This paper identifies factors that contribute to the decision by some married American women to “opt-out” of the labor market. Interestingly, many of these women have invested heavily in their education and have opportunities for career advancement. The “opting-out” phenomenon illustrates women who leave high-profile jobs to seek flexible work arrangements (e.g., part-time jobs) or to be stay-at-home mothers to balance work and family. Opting out is embedded in debates about traditional gender roles, wage penalty, and the loss of valuable human capital for the economy—highly educated mothers. Data for this study come from the 2012 American Time Use Survey (ATUS). This study uses Ordinary Least Squares (OLS) to evaluate the factors that influence the number of hours women work a week. It also uses logistic regression to assess if the effect of spouses’ work status holds after controlling for age, race, region, women’s education, work sector, occupation, household income, number of children, children under five, and time spent on childcare. Furthermore, this study evaluates the different time usage of parents and applies existent household utility maximization models to show the effect of women’s decision to opt out. This study found that while spouses’ works status is a significant contributor to women’s decision to opt out, there are other factors that are stronger predictors. This study also found that married mothers have a strong preference for housework and childcare, which leaves them with less leisure time compared to fathers. Ultimately, this study sheds light on the way a household maximizes its utility based on the division of labor agreed by the couple, which in turn influences labor supply.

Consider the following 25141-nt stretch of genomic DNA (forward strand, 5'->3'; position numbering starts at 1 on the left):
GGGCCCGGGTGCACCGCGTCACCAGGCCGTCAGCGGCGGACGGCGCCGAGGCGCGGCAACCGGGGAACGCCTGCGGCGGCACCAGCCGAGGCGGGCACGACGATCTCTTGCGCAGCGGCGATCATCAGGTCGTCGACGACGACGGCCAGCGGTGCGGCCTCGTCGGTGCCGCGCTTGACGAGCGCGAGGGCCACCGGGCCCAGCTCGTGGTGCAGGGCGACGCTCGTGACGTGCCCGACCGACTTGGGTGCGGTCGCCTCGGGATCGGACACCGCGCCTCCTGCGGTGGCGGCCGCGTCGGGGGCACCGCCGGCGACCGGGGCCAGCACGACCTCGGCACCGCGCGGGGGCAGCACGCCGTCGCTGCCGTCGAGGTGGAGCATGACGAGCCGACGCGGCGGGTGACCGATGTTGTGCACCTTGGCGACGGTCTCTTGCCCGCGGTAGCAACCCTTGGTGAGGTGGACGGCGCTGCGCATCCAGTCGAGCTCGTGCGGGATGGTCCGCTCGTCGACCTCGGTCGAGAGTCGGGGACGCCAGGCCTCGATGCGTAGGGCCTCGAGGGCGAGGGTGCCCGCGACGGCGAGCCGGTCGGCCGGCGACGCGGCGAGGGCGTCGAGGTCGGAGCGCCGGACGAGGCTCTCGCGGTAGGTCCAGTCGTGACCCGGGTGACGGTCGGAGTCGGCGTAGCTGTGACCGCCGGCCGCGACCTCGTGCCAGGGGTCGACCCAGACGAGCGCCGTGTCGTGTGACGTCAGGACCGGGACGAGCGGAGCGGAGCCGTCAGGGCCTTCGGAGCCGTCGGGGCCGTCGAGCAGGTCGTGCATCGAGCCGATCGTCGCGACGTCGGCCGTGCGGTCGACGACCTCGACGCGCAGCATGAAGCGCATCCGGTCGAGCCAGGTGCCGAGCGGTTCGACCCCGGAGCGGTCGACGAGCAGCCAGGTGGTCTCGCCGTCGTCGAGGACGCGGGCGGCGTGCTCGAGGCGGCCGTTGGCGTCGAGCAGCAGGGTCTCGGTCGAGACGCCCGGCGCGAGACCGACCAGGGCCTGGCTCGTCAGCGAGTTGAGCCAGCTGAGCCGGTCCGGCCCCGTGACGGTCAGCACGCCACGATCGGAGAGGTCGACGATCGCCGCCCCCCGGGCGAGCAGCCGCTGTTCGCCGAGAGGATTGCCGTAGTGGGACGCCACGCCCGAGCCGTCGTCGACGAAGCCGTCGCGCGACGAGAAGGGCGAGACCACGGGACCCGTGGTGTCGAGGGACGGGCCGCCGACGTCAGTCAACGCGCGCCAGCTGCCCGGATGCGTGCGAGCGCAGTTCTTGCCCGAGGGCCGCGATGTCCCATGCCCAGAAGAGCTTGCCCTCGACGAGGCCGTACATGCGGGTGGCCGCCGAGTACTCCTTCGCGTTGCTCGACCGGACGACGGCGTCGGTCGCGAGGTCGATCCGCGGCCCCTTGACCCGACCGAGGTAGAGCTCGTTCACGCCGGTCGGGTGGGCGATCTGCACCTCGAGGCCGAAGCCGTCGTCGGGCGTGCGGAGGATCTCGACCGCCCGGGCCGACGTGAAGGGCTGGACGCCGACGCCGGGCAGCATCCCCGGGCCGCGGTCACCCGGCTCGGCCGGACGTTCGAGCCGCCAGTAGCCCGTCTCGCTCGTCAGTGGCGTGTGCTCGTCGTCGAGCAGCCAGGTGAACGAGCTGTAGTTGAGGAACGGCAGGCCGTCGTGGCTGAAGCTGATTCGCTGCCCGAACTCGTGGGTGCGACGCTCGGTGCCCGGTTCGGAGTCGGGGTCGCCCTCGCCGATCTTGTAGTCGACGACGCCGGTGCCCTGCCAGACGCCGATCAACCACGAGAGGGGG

This study explores how upper and middle-upper-class married mothers living in the United States frame and understand the personal and professional implications of opting-out. Opting-out entails women leaving high-profile jobs for more flexible work arrangements or to stay at home. These women have heavily invested in their educations and have promotion opportunities, which makes their decision to opt out of high-powered positions perplexing. Structural functionalism and symbolic interactionism frame this research question. Bourdieu’s concept of habitus links both theories to show how women “do gender.” In-depth interviews were conducted with 12 working mothers who opted out to raise their children. The study found that for interviewees the ideal American mother is a working woman who is obsessed with her children’s success. It also confirmed the friction between stay-at-home mothers and working mothers, known as the “mommy wars.” For stay-at-home mothers the cost associated with their choice is a career penalty; for working mothers it is the feeling of guilt of being partially present in their children’s upbringing. This study argues for policies that aim for a better work-family balance and shared parenthood and which diminish the penalties, both financial and tacit, for working mothers and mothers returning to the workforce.